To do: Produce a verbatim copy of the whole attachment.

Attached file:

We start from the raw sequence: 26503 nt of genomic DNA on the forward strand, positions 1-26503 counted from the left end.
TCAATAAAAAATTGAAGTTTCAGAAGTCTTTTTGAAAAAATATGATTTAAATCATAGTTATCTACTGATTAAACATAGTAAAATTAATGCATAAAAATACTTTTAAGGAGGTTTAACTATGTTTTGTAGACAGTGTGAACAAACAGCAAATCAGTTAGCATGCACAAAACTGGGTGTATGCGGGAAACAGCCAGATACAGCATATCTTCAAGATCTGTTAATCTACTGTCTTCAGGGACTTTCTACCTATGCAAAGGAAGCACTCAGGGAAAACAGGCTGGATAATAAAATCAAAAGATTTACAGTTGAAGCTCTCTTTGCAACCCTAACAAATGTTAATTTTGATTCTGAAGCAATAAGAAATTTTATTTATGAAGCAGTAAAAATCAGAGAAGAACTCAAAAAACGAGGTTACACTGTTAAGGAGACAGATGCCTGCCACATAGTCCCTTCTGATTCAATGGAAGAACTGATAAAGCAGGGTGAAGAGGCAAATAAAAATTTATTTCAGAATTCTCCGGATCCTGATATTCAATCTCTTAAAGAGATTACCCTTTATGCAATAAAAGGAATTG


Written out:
We start from the raw sequence: 26503 nt of genomic DNA on the forward strand, positions 1-26503 counted from the left end.
TCAATAAAAAATTGAAGTTTCAGAAGTCTTTTTGAAAAAATATGATTTAAATCATAGTTATCTACTGATTAAACATAGTAAAATTAATGCATAAAAATACTTTTAAGGAGGTTTAACTATGTTTTGTAGACAGTGTGAACAAACAGCAAATCAGTTAGCATGCACAAAACTGGGTGTATGCGGGAAACAGCCAGATACAGCATATCTTCAAGATCTGTTAATCTACTGTCTTCAGGGACTTTCTACCTATGCAAAGGAAGCACTCAGGGAAAACAGGCTGGATAATAAAATCAAAAGATTTACAGTTGAAGCTCTCTTTGCAACCCTAACAAATGTTAATTTTGATTCTGAAGCAATAAGAAATTTTATTTATGAAGCAGTAAAAATCAGAGAAGAACTCAAAAAACGAGGTTACACTGTTAAGGAGACAGATGCCTGCCACATAGTCCCTTCTGATTCAATGGAAGAACTGATAAAGCAGGGTGAAGAGGCAAATAAAAATTTATTTCAGAATTCTCCGGATCCTGATATTCAATCTCTTAAAGAGATTACCCTTTATGCAATAAAAGGAATTG